How to Conduct a Head-to-Toe Assessment in Nursing

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Listening to a patient run through a number of symptoms may seem overwhelming — particularly when you’re trying to figure out how you can help ease or eliminate these symptoms. You’ll want to conduct a nursing assessment to help your patient identify the source of their problems and outline possible solutions.

A head-to-toe nursing assessment is key to providing expert care for your patients. This type of assessment helps you gain a more complete understanding of your patient’s current state, as well as the potential reason behind the signs and symptoms they’re experiencing. In addition, the results of this assessment will be relayed to the rest of your patient’s health care team via the care plan you develop. Accuracy is crucial to the well-being of your patient.

In our video and through this article, we will define what a nursing assessment is and walk you through how to conduct one.

What is a head-to-toe assessment?

A head-to-toe assessment is a health evaluation that a nurse administers to better understand a patient’s status. As a nurse, this process helps you better understand what your patient needs. You will look at the function of all the different parts of the body when conducting this type of evaluation. You’ll also assess invisible needs, such as the status of your patient’s mental state and neurological health.

When is a head-to-toe assessment typically performed?

As a nurse, you will generally be the first one in action when it comes to your patient receiving medical treatment interventions. To begin, you’ll want to perform a complete health assessment to best understand your patient’s needs, and to effectively pass this information along in your nursing report sheet.

Some instances where you would need to conduct a nursing assessment include:

  • If a patient needs to be seen in the emergency room, an ER nurse will administer a head-to-toe assessment to ensure their records contain the most accurate information regarding their health history.
  • If you are a nurse practitioner giving annual physical examinations, you might use a head-to-toe assessment to gain a complete picture of the patient’s health each year.
  • Keeping a regular file of head-to-toe assessments helps pediatric nurses understand the year-over-year development of the children they work with, and helps geriatric nurses understand the improvement or decline in the health of the patients they see and treat.

nurse with patient

How to conduct a head-to-toe nurse assessment

Now that you know what a nursing assessment is and when to use this process, we will walk you through how to conduct your head-to-toe nursing assessment (including what to look for during each phase).

Initial assessment

Your initial assessment involves everything you notice about the patient as soon as you walk into the exam room, including both subjective and objective observations. This part of the assessment helps determine why the patient has come to the exam room and their mental status.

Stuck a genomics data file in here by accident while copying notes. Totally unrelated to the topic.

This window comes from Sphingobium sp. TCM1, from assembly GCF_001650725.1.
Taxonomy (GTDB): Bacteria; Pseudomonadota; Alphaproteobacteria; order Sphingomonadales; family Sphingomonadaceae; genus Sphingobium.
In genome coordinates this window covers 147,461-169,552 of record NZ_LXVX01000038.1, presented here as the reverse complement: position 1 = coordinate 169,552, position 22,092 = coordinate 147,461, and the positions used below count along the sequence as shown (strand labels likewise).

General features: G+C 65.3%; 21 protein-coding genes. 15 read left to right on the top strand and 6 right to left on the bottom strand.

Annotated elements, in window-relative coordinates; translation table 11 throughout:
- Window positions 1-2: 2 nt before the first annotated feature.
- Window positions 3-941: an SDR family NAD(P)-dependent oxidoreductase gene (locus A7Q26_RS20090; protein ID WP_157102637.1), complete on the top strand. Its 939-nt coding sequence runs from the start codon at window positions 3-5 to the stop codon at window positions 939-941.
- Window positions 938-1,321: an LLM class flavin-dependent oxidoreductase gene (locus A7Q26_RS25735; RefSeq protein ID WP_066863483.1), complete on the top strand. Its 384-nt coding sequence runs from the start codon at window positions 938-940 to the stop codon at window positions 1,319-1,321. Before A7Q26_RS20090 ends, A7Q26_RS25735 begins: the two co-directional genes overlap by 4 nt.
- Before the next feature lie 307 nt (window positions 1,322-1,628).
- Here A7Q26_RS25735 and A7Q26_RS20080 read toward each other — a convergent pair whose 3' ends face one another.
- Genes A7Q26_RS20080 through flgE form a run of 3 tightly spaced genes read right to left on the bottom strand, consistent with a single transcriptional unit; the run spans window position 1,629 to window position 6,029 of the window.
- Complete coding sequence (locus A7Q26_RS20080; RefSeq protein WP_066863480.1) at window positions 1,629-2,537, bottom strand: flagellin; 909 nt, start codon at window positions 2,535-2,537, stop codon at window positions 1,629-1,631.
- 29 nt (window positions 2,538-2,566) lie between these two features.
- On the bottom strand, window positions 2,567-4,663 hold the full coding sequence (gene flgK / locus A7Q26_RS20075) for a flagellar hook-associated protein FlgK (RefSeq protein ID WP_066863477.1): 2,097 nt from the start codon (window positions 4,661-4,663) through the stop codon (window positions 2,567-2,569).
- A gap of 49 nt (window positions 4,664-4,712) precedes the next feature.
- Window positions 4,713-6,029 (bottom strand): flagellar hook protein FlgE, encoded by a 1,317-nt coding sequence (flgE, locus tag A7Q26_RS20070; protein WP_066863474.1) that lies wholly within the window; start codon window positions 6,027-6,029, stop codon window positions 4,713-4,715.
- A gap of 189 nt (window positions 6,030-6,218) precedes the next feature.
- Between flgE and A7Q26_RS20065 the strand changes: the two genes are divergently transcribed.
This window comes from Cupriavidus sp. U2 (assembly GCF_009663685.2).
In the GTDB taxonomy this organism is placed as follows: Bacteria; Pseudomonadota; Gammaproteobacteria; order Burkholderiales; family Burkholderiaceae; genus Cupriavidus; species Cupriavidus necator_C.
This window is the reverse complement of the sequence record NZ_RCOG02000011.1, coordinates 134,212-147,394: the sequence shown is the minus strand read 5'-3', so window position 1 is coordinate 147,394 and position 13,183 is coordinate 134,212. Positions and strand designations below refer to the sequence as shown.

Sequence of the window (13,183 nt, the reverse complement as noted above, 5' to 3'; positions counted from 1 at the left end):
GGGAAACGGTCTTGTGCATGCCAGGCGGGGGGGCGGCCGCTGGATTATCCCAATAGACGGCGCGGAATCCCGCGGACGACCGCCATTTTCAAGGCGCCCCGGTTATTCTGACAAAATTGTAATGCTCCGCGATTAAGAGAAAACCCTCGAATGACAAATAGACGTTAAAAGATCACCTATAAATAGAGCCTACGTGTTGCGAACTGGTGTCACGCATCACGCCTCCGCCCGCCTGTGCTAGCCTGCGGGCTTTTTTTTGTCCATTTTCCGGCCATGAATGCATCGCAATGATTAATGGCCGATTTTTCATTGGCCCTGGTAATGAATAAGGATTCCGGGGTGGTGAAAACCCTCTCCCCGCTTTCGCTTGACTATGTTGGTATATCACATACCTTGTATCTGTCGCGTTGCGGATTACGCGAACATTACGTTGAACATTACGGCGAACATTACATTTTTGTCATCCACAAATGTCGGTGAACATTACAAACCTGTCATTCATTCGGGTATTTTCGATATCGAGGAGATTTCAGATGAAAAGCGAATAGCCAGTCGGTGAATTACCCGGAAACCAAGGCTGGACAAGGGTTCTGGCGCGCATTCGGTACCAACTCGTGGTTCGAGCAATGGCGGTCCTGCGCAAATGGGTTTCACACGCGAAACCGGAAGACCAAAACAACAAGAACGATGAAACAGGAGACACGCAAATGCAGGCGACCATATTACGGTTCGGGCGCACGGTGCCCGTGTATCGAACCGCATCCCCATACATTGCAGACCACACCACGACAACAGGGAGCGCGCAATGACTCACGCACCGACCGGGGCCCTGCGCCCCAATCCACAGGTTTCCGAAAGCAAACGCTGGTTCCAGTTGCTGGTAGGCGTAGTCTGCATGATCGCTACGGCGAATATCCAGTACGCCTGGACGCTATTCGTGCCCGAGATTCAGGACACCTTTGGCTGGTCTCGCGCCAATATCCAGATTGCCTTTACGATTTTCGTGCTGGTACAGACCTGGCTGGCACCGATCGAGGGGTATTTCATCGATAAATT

Things to look for during the initial assessment include:

  • Whether the patient appears alert, greets you, and answers questions appropriately
  • Signs of patient distress, including labored breathing and/or confusion
  • Overall appearance, including whether they seem dressed appropriately, how their hand-hygiene is, and their basic posture
  • Initial information about pain they experience, or their health history: Where is the pain located? How severe? Is this pain new?

Vital signs

During the next phase of the assessment, you will ask the patient if you can perform a physical exam and record their vital signs. Vital signs register how well the body is performing basic functions. They’re used to tell you and the doctors you work with things that the patient likely cannot.

Some common vital signs include:

  • Heart rate
  • Temperature
  • Respiratory rate
  • Blood pressure
  • Pulse rate

Hair/skin/nails

As you begin to examine the patient, carefully look for and note signs and symptoms related to the patient’s hair, skin, and nails. These notes can tell you quite a bit about their overall health.

Areas to pay attention to during the hair, skin, and nails phase include:

  • Nails: signs of delayed capillary refill, clubbing, or fungus
  • Hair: signs of uneven hair distribution
  • Skin: checking for rashes; changes in skin color, such as pallor or erythema; signs of decreased skin turgor or lesions; checking for hot or moist skin

Head

You will want to examine the head for discomfort or abnormalities.

Things to look for during the head assessment phase include:

  • Using your hands and eyes to check for any signs of asymmetry, tenderness, or edema
  • Inquiring about any pain or discomfort
  • Examining the facial nerve by asking the patient to smile and raise their eyebrows

Neck

Use your eyes to visually examine the patient’s neck and use your hands to carefully palpate the area to look for any signs or symptoms.

Areas to pay attention to while assessing the neck include:

  • Seeing if the patient’s spinal accessory nerve demonstrates any abnormalities by asking the patient to shrug their shoulders
  • Looking for signs of a limited range of motion in the neck by having the patient rotate their head in various directions
  • Looking for signs of swelling or enlarged lymph nodes or glands